In 2010, in recognition of the agency’s 40th anniversary, a distinguished group of environmental professionals representing government, nongovernment organizations, and the private sector assembled to identify EPA’s key achievements (Aspen Institute 2010). The list included removing lead from gasoline to improve air quality and children’s health, reducing acid rain to improve water quality in lakes and streams, reducing exposure to second-hand smoke by identifying environmental tobacco smoke as a human carcinogen, spurring improvements in vehicle efficiency and emission control, testing requirements and encouraging “green chemistry”, banning widespread use of dichlorodiphenyltri-chloroethane (DDT), encouraging a shift to rethinking of waste as materials, and highlighting concerns about environmental justice. EPA scientists and engineers have been at the center of each of those accomplishments, developing cutting-edge tools for modeling and monitoring natural and engineered environmental systems, designing regulatory approaches to encourage private-sector innovation, and interpreting health and ecosystem science that is generated by external sources to inform policy decisions (EPA 2012b,c).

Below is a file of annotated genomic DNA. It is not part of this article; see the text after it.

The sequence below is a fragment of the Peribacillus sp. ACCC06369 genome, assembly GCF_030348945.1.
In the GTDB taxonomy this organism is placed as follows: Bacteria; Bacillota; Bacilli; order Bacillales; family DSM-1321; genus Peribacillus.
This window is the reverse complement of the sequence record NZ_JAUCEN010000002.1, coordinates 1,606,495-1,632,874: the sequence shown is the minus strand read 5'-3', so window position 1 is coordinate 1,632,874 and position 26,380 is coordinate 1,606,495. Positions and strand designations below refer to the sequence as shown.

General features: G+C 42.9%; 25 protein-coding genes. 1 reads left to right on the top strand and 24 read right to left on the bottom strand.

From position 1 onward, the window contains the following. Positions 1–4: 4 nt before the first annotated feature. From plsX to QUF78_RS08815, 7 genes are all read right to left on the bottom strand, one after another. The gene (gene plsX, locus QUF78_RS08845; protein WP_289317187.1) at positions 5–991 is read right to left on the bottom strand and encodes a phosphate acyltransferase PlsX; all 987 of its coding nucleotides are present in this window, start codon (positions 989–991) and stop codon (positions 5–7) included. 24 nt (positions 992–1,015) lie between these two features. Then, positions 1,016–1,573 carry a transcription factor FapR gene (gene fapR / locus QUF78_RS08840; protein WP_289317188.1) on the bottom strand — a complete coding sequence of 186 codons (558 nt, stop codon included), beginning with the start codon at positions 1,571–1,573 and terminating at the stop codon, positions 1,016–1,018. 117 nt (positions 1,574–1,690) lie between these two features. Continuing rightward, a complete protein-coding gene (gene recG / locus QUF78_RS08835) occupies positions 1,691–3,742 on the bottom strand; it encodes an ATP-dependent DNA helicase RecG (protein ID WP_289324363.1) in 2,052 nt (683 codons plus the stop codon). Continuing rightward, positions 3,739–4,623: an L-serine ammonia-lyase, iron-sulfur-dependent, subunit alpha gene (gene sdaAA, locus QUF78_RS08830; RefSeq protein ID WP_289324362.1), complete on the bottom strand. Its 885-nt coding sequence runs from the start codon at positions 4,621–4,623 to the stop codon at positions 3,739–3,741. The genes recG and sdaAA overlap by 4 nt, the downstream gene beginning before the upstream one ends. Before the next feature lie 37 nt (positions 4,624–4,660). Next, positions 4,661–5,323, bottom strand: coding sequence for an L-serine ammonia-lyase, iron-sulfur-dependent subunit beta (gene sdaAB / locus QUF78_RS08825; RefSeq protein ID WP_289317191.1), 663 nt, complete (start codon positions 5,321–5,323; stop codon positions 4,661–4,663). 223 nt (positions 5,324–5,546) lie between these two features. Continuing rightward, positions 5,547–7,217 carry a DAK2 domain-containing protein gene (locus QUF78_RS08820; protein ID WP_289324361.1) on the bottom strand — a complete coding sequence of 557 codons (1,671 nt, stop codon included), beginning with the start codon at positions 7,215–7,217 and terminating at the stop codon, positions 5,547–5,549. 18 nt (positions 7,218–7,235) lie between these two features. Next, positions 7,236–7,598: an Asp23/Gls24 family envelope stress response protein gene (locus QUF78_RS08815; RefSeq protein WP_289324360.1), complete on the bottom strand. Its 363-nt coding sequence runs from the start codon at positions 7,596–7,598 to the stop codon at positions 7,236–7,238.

EPA’s role in advancing environmental science and engineering continues. The agency leads research and development efforts, such as codevelopment of a system that provides early warning for water utilities to detect potential contamination (EPA 2011c). The agency is leading efforts to transform chemical toxicity testing by developing a cutting-edge computational toxicology center via unprecedented trans-federal collaborations with the National Institutes of Health (especially the National Institute of Environmental Health Sciences and the National Toxicology Program) and the Food and Drug Administration (EPA 2012d). This interagency cooperation has resulted in the development of Tox21. The agency also leads work with Canada to assess the condition and protection of the Great Lakes (EPA 2009). EPA is the only major agency that is supporting the development of new molecular methods for assessing viruses in groundwater, Cryptosporidium and other emerging pathogens in water, and microbial source tracking tools for addressing impairment. And EPA continues to play a leading role internationally in advancing the scientific understanding of continental-scale and global-scale atmospheric chemistry and transport with recent efforts to refine models for short-term forecast applications and efforts to understand how air-quality problems might be affected by long-term climate change.

Challenges Facing the Environmental Protection Agency

EPA scientists and engineers are addressing some of the nation’s most complex technical challenges, such as standard-setting for chemical pollutants, dealing with emerging waterborne pathogens, and protection of air and water resources. Owing to its legislative mandates, EPA investigations are often initiated in response to a crisis or new information that identifies a hazard to human health or the environment. Much of EPA’s science has been reactive, addressing problems after they have become widespread and focusing on cleanup or “end of

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